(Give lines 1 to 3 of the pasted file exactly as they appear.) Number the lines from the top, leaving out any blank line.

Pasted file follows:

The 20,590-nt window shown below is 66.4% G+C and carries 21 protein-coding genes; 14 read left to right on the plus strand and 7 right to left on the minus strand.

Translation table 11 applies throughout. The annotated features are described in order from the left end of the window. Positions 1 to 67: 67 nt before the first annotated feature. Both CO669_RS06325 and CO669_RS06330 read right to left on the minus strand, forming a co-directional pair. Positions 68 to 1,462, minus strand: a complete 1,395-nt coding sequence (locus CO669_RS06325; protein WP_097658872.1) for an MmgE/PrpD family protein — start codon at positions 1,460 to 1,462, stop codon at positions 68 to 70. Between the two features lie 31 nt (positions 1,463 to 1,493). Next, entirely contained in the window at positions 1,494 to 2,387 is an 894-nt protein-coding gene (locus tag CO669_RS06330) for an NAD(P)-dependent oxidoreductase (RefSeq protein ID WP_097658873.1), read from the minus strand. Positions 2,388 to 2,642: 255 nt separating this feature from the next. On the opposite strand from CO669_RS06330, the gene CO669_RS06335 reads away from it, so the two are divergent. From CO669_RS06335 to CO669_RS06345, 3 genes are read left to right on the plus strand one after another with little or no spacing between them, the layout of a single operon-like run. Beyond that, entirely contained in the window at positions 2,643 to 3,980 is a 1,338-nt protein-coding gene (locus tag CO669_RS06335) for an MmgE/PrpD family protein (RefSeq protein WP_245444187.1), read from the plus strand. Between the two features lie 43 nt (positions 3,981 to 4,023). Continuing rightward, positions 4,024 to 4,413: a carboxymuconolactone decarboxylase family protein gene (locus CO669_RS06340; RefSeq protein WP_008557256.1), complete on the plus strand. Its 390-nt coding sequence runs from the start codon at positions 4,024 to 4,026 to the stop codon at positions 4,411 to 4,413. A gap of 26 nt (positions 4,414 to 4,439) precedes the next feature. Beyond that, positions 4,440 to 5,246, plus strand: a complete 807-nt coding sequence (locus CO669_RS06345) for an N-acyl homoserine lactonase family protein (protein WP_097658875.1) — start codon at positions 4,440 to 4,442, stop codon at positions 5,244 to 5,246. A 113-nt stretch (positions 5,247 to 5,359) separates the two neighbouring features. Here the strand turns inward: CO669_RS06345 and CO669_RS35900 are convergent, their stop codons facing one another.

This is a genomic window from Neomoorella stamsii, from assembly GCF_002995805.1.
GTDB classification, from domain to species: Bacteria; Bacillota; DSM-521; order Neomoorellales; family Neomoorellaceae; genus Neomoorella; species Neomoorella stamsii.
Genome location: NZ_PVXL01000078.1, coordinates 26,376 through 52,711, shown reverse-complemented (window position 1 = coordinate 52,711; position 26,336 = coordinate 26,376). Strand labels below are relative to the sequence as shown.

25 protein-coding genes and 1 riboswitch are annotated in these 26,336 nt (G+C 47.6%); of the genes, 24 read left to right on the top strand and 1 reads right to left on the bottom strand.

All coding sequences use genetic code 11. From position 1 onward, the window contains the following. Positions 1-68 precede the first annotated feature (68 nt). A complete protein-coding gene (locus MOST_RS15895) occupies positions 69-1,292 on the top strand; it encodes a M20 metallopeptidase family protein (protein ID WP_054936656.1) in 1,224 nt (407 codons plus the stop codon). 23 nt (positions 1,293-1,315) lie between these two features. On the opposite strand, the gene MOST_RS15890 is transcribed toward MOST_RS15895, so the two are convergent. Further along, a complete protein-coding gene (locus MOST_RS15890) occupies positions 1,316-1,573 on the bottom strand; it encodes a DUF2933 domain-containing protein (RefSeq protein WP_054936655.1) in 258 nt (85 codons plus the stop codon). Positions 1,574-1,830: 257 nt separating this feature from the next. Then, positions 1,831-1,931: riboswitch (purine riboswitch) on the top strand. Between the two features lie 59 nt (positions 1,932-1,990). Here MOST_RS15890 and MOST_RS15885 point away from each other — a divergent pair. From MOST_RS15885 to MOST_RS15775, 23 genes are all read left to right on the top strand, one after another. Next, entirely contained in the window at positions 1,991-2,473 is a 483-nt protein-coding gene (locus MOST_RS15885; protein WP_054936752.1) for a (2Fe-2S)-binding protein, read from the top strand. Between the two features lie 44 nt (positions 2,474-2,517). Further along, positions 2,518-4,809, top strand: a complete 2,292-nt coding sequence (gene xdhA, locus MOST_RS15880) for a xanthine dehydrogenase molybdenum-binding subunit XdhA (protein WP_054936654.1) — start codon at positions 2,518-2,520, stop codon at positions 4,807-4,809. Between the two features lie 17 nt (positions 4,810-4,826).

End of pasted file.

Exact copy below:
The 20,590-nt window shown below is 66.4% G+C and carries 21 protein-coding genes; 14 read left to right on the plus strand and 7 right to left on the minus strand.

Translation table 11 applies throughout. The annotated features are described in order from the left end of the window. Positions 1 to 67: 67 nt before the first annotated feature. Both CO669_RS06325 and CO669_RS06330 read right to left on the minus strand, forming a co-directional pair. Positions 68 to 1,462, minus strand: a complete 1,395-nt coding sequence (locus CO669_RS06325; protein WP_097658872.1) for an MmgE/PrpD family protein — start codon at positions 1,460 to 1,462, stop codon at positions 68 to 70. Between the two features lie 31 nt (positions 1,463 to 1,493). Next, entirely contained in the window at positions 1,494 to 2,387 is an 894-nt protein-coding gene (locus tag CO669_RS06330) for an NAD(P)-dependent oxidoreductase (RefSeq protein ID WP_097658873.1), read from the minus strand. Positions 2,388 to 2,642: 255 nt separating this feature from the next. On the opposite strand from CO669_RS06330, the gene CO669_RS06335 reads away from it, so the two are divergent. From CO669_RS06335 to CO669_RS06345, 3 genes are read left to right on the plus strand one after another with little or no spacing between them, the layout of a single operon-like run. Beyond that, entirely contained in the window at positions 2,643 to 3,980 is a 1,338-nt protein-coding gene (locus tag CO669_RS06335) for an MmgE/PrpD family protein (RefSeq protein WP_245444187.1), read from the plus strand. Between the two features lie 43 nt (positions 3,981 to 4,023). Continuing rightward, positions 4,024 to 4,413: a carboxymuconolactone decarboxylase family protein gene (locus CO669_RS06340; RefSeq protein WP_008557256.1), complete on the plus strand. Its 390-nt coding sequence runs from the start codon at positions 4,024 to 4,026 to the stop codon at positions 4,411 to 4,413. A gap of 26 nt (positions 4,414 to 4,439) precedes the next feature. Beyond that, positions 4,440 to 5,246, plus strand: a complete 807-nt coding sequence (locus CO669_RS06345) for an N-acyl homoserine lactonase family protein (protein WP_097658875.1) — start codon at positions 4,440 to 4,442, stop codon at positions 5,244 to 5,246. A 113-nt stretch (positions 5,247 to 5,359) separates the two neighbouring features. Here the strand turns inward: CO669_RS06345 and CO669_RS35900 are convergent, their stop codons facing one another.

This is a genomic window from Neomoorella stamsii, from assembly GCF_002995805.1.